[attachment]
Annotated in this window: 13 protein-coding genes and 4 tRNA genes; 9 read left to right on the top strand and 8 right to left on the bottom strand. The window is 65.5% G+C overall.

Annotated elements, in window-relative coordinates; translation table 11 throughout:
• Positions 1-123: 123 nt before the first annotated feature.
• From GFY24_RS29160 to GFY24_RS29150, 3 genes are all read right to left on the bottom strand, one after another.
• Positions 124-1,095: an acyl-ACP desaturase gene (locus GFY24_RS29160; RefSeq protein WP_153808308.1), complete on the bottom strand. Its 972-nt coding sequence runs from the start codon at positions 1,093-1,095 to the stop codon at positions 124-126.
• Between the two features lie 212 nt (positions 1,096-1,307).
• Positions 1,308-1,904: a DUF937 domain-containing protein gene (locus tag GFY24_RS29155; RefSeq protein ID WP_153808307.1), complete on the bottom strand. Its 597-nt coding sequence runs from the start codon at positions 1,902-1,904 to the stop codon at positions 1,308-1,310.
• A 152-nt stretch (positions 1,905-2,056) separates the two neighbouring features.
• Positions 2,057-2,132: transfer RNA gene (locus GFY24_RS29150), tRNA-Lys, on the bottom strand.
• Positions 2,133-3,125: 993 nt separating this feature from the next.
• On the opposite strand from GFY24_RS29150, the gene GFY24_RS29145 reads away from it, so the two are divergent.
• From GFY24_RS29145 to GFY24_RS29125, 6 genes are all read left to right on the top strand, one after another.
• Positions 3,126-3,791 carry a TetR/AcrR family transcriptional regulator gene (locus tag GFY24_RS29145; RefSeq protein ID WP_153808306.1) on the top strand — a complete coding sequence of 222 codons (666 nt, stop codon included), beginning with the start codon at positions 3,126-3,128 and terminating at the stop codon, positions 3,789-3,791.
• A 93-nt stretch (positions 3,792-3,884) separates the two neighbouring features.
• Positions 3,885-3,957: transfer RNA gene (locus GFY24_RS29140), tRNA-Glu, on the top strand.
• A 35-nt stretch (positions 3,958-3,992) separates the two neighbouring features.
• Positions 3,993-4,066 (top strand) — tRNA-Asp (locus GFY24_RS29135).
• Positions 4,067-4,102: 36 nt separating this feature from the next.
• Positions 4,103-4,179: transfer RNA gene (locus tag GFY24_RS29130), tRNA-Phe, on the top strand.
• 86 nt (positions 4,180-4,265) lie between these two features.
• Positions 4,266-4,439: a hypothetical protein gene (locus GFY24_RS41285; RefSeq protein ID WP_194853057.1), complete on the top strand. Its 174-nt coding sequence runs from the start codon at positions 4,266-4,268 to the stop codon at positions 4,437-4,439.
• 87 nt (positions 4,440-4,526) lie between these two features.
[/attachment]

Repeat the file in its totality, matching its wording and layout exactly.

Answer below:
Annotated in this window: 13 protein-coding genes and 4 tRNA genes; 9 read left to right on the top strand and 8 right to left on the bottom strand. The window is 65.5% G+C overall.

Annotated elements, in window-relative coordinates; translation table 11 throughout:
• Positions 1-123: 123 nt before the first annotated feature.
• From GFY24_RS29160 to GFY24_RS29150, 3 genes are all read right to left on the bottom strand, one after another.
• Positions 124-1,095: an acyl-ACP desaturase gene (locus GFY24_RS29160; RefSeq protein WP_153808308.1), complete on the bottom strand. Its 972-nt coding sequence runs from the start codon at positions 1,093-1,095 to the stop codon at positions 124-126.
• Between the two features lie 212 nt (positions 1,096-1,307).
• Positions 1,308-1,904: a DUF937 domain-containing protein gene (locus tag GFY24_RS29155; RefSeq protein ID WP_153808307.1), complete on the bottom strand. Its 597-nt coding sequence runs from the start codon at positions 1,902-1,904 to the stop codon at positions 1,308-1,310.
• A 152-nt stretch (positions 1,905-2,056) separates the two neighbouring features.
• Positions 2,057-2,132: transfer RNA gene (locus GFY24_RS29150), tRNA-Lys, on the bottom strand.
• Positions 2,133-3,125: 993 nt separating this feature from the next.
• On the opposite strand from GFY24_RS29150, the gene GFY24_RS29145 reads away from it, so the two are divergent.
• From GFY24_RS29145 to GFY24_RS29125, 6 genes are all read left to right on the top strand, one after another.
• Positions 3,126-3,791 carry a TetR/AcrR family transcriptional regulator gene (locus tag GFY24_RS29145; RefSeq protein ID WP_153808306.1) on the top strand — a complete coding sequence of 222 codons (666 nt, stop codon included), beginning with the start codon at positions 3,126-3,128 and terminating at the stop codon, positions 3,789-3,791.
• A 93-nt stretch (positions 3,792-3,884) separates the two neighbouring features.
• Positions 3,885-3,957: transfer RNA gene (locus GFY24_RS29140), tRNA-Glu, on the top strand.
• A 35-nt stretch (positions 3,958-3,992) separates the two neighbouring features.
• Positions 3,993-4,066 (top strand) — tRNA-Asp (locus GFY24_RS29135).
• Positions 4,067-4,102: 36 nt separating this feature from the next.
• Positions 4,103-4,179: transfer RNA gene (locus tag GFY24_RS29130), tRNA-Phe, on the top strand.
• 86 nt (positions 4,180-4,265) lie between these two features.
• Positions 4,266-4,439: a hypothetical protein gene (locus GFY24_RS41285; RefSeq protein ID WP_194853057.1), complete on the top strand. Its 174-nt coding sequence runs from the start codon at positions 4,266-4,268 to the stop codon at positions 4,437-4,439.
• 87 nt (positions 4,440-4,526) lie between these two features.